CHINESE ACCOUNTS OF THE ROMAN EMPIRE, MAINLY ROMAN SYRIA
F Hirth wrote: “It is well known that Zhongguo [China] is fortunate enough to possess a series of historical works comparing most favorably, in some of its parts, with the historical literature of any nation in the West. Since the Han, each dynasty has had its own history, compiled from its court chronicles, or Jih-li, during the succeeding reigns. The Jih-li, lit. "Daily Chronicles," must be considered the prime source of all the information contained in these histories. Whether these latter were impartial in the treatment of historical characters, whether they did not "turn black into white, or right into wrong, would, of course, depend greatly on the entries made in the Jih-li; but also upon the neutrality of the historian himself. If the assumption could be justified that a new dynasty, having by conquest gained the ascendency, regarded the succumbing dynasty as the enemy of its cause, we might perhaps expect but scant justice from those who had power over both the Chronicles and the compilers. There is, however, no ground for this suspicion when a lifetime has elapsed between the period described and that during which the history was written. [Source: F. Hirth, “China and the Roman Orient: Researches into their Ancient and Mediaeval Relations as Represented in Old Chinese Records” (Shanghai & Hong Kong, 1885), pp. 35-96, East Asian History Sourcebook:, Chinese Accounts of Rome, Byzantium and the Middle East, c. 91 B.C.E. - 1643 A.D. washington.edu/silkroad/texts ]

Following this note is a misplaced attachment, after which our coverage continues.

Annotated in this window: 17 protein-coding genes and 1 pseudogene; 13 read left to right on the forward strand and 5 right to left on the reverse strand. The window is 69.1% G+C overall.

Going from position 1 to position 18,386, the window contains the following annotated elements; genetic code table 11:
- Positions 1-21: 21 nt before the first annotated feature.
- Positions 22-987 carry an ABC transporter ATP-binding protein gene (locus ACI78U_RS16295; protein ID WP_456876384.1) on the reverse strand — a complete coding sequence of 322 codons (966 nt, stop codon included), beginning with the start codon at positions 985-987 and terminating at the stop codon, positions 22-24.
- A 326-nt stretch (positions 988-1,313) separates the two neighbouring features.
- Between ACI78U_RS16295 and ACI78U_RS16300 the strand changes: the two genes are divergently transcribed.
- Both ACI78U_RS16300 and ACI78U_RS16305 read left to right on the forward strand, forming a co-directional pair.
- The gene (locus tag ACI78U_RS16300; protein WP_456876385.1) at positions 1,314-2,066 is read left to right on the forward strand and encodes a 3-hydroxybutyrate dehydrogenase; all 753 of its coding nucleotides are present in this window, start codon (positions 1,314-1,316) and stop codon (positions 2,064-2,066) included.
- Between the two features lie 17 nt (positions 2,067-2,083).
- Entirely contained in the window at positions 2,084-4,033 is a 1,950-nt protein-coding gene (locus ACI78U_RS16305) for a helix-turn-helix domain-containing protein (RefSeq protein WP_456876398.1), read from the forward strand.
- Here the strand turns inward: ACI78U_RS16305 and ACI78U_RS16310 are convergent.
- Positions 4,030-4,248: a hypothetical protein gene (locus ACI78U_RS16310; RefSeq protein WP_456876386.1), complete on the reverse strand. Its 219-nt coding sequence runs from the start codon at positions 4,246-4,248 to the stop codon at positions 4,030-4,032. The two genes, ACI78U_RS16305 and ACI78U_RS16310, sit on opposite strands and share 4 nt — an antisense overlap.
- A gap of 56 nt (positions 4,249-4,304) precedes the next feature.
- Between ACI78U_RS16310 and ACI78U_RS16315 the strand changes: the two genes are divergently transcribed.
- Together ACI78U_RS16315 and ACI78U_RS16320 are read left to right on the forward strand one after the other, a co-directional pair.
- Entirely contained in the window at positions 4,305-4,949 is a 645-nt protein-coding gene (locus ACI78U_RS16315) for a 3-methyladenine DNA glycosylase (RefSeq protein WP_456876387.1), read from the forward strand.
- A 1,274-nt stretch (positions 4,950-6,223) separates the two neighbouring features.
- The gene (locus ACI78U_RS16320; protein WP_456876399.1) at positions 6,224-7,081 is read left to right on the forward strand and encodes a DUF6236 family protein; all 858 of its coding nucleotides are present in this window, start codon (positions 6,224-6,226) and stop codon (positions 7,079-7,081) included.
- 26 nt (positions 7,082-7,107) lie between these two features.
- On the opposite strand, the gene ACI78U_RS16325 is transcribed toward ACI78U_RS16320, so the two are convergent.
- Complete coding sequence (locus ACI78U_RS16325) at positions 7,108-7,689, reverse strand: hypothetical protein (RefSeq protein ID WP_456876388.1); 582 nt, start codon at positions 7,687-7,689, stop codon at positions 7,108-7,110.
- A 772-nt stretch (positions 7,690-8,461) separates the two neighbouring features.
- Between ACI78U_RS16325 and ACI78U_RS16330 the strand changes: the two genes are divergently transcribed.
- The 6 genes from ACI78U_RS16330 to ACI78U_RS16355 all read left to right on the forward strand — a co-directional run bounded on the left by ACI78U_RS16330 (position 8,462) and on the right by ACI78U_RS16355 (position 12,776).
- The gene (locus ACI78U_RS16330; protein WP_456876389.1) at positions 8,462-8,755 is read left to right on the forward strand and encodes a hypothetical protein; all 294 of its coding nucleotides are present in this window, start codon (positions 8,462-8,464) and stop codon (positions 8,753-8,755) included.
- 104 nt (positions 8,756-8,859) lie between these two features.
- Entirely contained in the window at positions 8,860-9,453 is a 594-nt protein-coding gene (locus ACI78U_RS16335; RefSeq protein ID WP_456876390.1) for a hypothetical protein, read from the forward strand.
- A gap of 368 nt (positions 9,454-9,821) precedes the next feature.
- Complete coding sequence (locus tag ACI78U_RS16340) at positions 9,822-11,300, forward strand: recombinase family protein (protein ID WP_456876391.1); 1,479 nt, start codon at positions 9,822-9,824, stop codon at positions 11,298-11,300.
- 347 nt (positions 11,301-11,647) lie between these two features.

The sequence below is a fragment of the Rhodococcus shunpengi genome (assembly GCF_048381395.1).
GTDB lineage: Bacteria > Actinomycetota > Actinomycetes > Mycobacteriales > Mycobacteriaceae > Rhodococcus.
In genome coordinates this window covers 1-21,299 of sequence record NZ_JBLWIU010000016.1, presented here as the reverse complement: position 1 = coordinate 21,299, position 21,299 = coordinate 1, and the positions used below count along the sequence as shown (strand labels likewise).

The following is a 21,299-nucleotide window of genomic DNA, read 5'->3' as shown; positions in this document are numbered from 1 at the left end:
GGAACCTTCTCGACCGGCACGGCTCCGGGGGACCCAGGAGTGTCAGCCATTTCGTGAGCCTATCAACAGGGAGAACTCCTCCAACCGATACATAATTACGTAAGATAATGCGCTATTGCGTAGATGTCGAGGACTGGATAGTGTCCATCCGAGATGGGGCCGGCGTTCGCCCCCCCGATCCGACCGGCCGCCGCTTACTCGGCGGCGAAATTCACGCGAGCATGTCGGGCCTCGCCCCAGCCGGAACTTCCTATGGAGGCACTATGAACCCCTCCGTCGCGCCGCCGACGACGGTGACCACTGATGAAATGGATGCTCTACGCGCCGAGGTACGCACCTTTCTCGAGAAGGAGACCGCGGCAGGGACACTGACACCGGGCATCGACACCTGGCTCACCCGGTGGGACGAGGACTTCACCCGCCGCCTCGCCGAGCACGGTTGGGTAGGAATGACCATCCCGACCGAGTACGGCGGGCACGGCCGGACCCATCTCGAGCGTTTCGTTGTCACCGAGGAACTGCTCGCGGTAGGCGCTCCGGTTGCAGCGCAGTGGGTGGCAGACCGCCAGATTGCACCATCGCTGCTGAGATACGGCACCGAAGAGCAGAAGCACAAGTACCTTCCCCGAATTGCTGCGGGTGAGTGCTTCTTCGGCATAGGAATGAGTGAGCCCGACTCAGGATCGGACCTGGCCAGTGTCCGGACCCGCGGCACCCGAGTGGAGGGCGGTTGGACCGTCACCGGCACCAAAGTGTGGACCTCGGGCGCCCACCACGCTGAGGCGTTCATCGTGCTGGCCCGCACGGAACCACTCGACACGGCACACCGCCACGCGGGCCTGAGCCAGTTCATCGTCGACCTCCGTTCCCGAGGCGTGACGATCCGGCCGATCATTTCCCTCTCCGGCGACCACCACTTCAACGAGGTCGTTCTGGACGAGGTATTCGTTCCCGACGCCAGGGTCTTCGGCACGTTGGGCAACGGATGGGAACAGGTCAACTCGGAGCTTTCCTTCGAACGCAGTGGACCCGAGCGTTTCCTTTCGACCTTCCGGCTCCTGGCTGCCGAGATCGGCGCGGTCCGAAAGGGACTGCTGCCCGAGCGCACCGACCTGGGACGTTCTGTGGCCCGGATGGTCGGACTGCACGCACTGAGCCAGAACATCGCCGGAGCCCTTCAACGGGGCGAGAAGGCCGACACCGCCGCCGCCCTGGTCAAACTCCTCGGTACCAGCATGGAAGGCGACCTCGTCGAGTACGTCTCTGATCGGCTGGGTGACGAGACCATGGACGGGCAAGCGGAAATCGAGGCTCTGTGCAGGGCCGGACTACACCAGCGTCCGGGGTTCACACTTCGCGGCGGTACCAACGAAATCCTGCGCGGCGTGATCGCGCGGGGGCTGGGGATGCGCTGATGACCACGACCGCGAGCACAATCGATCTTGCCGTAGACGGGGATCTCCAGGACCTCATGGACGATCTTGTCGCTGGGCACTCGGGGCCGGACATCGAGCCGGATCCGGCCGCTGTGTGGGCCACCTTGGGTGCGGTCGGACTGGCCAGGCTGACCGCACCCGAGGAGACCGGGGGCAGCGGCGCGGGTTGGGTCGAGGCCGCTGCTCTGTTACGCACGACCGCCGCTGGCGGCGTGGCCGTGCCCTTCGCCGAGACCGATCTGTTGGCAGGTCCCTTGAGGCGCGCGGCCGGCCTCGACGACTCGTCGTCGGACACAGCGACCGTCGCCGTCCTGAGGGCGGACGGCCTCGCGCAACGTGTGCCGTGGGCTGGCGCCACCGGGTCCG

“The Erh-Shih-ssu Shih or "Twenty-four Dynastic Histories," contain in all over 3,000 books, and a European scholar who would think of extracting from them notes on a subject similar to ours, would find this to be a Herculean labor were it not that the methodical mind of the Chinese writers had carefully put aside all he wants into special chapters regarding foreign countries. Thus we find chapters on the Hsiung-nu; on the South-Western barbarians (Man); on the country of Ta-wan, generally identified with the present Ferghana, in the Shih-chi of Ssu-ma Ch'ien, whose work opens the series of the Erh-shih-ssu Shah. Ssu-ma Ch'ien (d. c. 85 B.C.E.) did not attempt to carry his geographical notes farther than the countries with which Zhongguo had then come into immediate contact. His successor, Pan Ku, who, with his sister Chao, compiled the Ch'ien-han-shu [ "History of the Former Han Dynasty,"] and who died 92 A.D., knows considerably more about the countries of Central and Western Asia. His geographical chapters, of which we possess a translation, betray the interest which had been taken in geographical enterprise since the death of Ssu-ma Ch'ien, and which must have naturally been increased in the author from the fact of his being the elder brother of Pan Ch'ao, the famous military traveller of that period. Pan Ku may have heard of his brother's expedition to the foreign territories in Western or Central Asia but he was no longer alive when Pan Ch'ao returned to Zhongguo in 102 A.D.. This may account for the fact that much of the information for which the Han must have been indebted to Pan Ch'ao's last expedition found its way into the Hou-han-shu, or "History of the After Han Dynasty," and not into Pan Ku's work.